What goes unnoticed about the Gossamer series is the difficulty and dangers in their creation.

Film and digital cameras are not very good at seeing UV light.  Glass lenses actually absorb the light, and act as Neutral Density filters.  As a result, massive quantities of light are required to capture a very faint image.  

I had been successfully experimenting with UV for about 10 years, when I decided to do the Gossamer series.

The biggest change from earlier tests was the scale.  The intention was to make very large prints, about twice life size.  So focus was critical, and I tried to get a little more depth of field, by stopping down to f4.  This meant doubling the quantity of UV light.

Unfortunately our first model was cooked.  In our enthusiasm, we shot 150 images with the flash gear going at full strength.  I got the call about 4 hours after the shoot, as she was being treated for sunburn by her local chemist.  

The project was stopped, and a lot of testing was done until a system using a lower dose of UV was worked out.  We upped the cameras ISO by one stop, opened up to f2.8, turned the lights down 2 stops and limited our models exposure to 25 shots per day.  This reduced the UV dose to 1/24th of our first model’s exposure.

The lights were also tested and instead of using the highest UV output lights, we used the lowest ones, assuming that they would also be lower in UV B which causes more sunburn, but cannot be seen by the eye or the camera.

The project restarted and all went well for the next 30 models over 12 months of shooting.

There’s been a lot of self testing to check UV doses, and now I make a point of testing the light on myself the day before we shoot to check if anything has changed.  Two models have free photos for life, and I’m pleased to say both came to the opening night of the Ballarat show.

I hope you like the images.  The models have no make-up, and there’s no retouching or fancy digital post production.  This is how we all look in UV light.


‘THREADS’ - Fringe Exhibition at BIFB 2011 by Melanie Faith Dove

– posted by Sally

While I was up in Ballarat I visited Melanie's exhibition. It's beautiful work and she has sent through a couple of images to share with you.

Thanks Melanie we love your work.

Late last year my Grandmother, my last living grandparent gave me a small perishing dress she claimed was worn by her children.  I cried when I looked at it, why did it make me sad, I don’t know?

In January 2011, I took the old family photographs down from my Granny’s walls and started to copy them with my camera in order to learn about and preserve the evidence of my family’s heritage.  I soon become transfixed with the actual decay shown on the backs of the photographs and frames as much as the images themselves.  As a photographer I idolise images, it was shocking to see how differently my Grandmother treasured them.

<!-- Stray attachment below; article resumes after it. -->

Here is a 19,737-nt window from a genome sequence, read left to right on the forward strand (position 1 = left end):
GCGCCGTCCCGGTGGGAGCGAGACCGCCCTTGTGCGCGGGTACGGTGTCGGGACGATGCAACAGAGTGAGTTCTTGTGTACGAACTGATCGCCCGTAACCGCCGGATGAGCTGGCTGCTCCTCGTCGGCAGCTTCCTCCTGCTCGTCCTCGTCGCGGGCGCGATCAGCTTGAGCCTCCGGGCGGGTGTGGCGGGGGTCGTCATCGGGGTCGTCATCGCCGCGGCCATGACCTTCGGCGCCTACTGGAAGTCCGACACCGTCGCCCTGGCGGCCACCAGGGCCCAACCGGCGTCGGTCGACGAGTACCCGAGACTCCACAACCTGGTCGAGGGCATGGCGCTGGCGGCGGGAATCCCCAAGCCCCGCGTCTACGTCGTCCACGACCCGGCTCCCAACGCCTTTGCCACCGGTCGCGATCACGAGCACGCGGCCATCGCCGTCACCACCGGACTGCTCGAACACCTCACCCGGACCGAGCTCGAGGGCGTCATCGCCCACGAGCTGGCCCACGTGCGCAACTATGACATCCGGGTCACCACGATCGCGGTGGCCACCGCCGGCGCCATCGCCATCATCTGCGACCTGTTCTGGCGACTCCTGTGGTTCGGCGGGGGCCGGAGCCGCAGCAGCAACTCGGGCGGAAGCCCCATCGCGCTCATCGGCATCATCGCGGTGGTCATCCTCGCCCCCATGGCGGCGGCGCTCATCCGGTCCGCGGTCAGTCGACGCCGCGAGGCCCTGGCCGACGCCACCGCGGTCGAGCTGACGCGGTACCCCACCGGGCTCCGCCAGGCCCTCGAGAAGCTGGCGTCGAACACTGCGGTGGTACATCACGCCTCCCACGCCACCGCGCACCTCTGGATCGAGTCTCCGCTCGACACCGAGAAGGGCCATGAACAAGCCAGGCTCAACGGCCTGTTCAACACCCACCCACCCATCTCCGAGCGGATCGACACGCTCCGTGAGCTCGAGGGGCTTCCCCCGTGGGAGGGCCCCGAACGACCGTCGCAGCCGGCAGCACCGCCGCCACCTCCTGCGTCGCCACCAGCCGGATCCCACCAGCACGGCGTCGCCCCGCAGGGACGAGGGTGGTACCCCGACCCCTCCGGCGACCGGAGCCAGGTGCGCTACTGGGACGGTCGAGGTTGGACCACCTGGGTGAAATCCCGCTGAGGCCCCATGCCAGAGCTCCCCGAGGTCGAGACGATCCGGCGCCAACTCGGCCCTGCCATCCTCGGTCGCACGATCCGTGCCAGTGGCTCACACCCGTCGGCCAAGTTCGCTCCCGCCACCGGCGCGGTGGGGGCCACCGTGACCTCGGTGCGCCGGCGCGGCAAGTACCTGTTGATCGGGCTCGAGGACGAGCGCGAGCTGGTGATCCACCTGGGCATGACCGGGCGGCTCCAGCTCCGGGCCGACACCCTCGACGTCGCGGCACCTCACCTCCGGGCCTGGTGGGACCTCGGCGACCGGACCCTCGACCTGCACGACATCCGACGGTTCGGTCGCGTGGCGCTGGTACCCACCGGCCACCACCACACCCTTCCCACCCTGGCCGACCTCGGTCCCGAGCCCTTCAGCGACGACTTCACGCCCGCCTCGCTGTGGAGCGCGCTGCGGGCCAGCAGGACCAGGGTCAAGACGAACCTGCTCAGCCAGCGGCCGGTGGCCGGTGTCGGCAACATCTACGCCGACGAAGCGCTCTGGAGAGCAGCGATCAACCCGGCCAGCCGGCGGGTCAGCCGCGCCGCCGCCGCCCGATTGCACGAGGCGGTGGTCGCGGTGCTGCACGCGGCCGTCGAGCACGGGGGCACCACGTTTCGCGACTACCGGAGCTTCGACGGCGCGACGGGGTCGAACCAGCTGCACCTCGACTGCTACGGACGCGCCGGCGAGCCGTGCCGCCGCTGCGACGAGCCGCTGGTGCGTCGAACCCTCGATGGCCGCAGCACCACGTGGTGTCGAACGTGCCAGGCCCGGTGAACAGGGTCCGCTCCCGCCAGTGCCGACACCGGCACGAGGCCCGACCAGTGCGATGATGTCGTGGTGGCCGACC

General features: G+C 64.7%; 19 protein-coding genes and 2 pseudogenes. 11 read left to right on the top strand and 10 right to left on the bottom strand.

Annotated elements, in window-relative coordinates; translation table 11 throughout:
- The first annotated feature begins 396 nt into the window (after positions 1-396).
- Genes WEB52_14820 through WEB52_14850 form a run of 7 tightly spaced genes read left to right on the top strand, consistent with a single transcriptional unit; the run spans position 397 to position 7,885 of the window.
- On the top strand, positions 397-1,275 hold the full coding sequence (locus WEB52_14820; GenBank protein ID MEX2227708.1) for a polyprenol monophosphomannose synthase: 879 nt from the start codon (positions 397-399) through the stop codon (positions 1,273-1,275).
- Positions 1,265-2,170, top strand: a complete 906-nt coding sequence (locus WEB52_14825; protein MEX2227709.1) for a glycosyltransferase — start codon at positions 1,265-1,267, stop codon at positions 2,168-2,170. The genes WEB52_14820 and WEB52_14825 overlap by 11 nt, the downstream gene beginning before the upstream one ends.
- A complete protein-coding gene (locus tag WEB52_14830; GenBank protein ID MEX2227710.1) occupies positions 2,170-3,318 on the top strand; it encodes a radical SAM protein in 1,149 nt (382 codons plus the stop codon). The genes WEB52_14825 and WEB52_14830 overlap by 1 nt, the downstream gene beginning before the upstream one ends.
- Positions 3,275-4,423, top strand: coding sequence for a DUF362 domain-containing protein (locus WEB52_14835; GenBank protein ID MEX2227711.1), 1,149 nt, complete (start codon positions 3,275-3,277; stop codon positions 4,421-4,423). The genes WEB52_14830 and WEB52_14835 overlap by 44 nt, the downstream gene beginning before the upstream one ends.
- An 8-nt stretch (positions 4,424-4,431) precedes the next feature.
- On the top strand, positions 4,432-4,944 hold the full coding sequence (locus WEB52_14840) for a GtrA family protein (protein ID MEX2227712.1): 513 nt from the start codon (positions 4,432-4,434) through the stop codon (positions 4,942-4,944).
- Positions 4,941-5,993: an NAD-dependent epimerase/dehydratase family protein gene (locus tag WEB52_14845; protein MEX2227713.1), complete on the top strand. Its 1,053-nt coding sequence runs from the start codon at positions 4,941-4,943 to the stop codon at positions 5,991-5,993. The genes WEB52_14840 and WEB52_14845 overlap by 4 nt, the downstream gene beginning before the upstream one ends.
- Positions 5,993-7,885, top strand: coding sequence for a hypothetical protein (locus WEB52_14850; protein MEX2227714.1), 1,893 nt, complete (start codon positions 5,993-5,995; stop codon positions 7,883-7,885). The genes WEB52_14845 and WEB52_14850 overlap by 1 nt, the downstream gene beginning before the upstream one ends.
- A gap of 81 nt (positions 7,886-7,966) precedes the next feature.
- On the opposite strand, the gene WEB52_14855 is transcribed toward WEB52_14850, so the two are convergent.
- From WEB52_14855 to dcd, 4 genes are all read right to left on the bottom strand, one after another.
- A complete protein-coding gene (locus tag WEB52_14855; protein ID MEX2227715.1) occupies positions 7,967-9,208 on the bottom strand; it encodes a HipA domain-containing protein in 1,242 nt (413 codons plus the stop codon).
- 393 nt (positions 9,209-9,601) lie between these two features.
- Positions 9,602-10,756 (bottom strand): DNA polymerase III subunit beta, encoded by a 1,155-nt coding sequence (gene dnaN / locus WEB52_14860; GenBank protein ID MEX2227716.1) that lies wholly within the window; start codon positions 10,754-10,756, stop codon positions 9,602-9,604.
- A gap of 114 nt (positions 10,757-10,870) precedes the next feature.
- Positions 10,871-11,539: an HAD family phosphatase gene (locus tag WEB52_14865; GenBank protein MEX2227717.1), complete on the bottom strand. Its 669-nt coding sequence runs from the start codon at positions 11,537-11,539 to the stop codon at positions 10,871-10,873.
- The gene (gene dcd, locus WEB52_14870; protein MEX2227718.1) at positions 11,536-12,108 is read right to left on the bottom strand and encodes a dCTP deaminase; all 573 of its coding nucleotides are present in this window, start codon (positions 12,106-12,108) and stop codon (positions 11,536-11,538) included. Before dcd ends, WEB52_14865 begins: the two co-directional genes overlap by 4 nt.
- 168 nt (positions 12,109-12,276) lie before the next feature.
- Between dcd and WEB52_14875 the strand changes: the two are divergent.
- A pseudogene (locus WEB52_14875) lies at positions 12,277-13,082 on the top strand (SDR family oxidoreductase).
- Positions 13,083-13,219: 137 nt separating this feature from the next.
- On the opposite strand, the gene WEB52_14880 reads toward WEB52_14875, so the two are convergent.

In February 2011 my Grandmother had a stroke, I was the last family member to speak with her before the attack and the conversation was about the dress.  From her hospital bed and through slurred and scrambled sentences she asked visitors how the exhibition of the dress went.  I printed the dress image, wrote a letter on the back and took it to the hospital.  Through only one open eye she gazed upon the image whilst passing in and out of sleep.  I sat with her hand in mine gazing at her face and realised the age spots and colour of her jaundiced skin replicated that of the stained image of the dress.  The next day I returned with my camera.  It felt slightly odd to be photographing a helpless subject but I found comfort in the fact that every time I had seen Granny I had made her endlessly pose for the camera.  When I first saw those two images on the wall, the dress and Granny, I was truly moved and I felt like I had created something truthful and special.  The rest of the exhibition grew organically from that one image of the dress.

The image of my Great Grandmother and Grandfather titled ‘Lost Identity’ is one of those copied images which I made my own by photo-shopping their faces into oblivion.  Magritte-like surrealism was the aesthetic I was striving for but the underlying question I was posing was how much can we learn about people by their images? Quite ironic that I was using photography to de-stabilise the value of imagery.   I don’t know my great grandparents and photographs give me no greater insight into their characters.  Old photographs are usually repaired and cherished, I on the other hand defaced them, it felt really wrong.

‘Threads’ is a reflection on quiet conversations and intimate discoveries.

Exhibition Venue:Portico - 31 Sturt St Ballarat ph. 53 321 020

Melanie Faith Dove is a professional photographer and has worked for The Age (Fairfax) newspaper in news and editorial photography for over ten years.  Her award-winning work has been published in books and magazines and also exhibited in Australia, US, Indonesia and the UK.  She is currently one of 25 International Artists in the Charlatan Ink (US) prize to be exhibited from Sept 29 2011 in New York.


Sarah Anderson exhibits at the BIFF 2011 read on to find out more…..

– posted by Kerry

I’m a Melbourne based emerging photographer. I love to photograph industry and architecture and the odd cow. I love traveling to new places and seeing new things. I also love how much you learn along the way.

These images are part of a long running personal project shot in various continents started when I made a road trip following the southern coast line up to Margaret River and back to Melbourne. I went with 2 other artists and we just took photos and made films for a month. I noticed lots of lichen as we were hiking around and found it varied so widely in colour, texture and shape, almost like mini cities on the rocks. It's almost like art from nature. And the more places I visited the more I saw.
As I have been on hikes I add to the collection and love to shoot different colors and shapes; and maybe get a little too excited when I see some that is nothing like any I have seen before.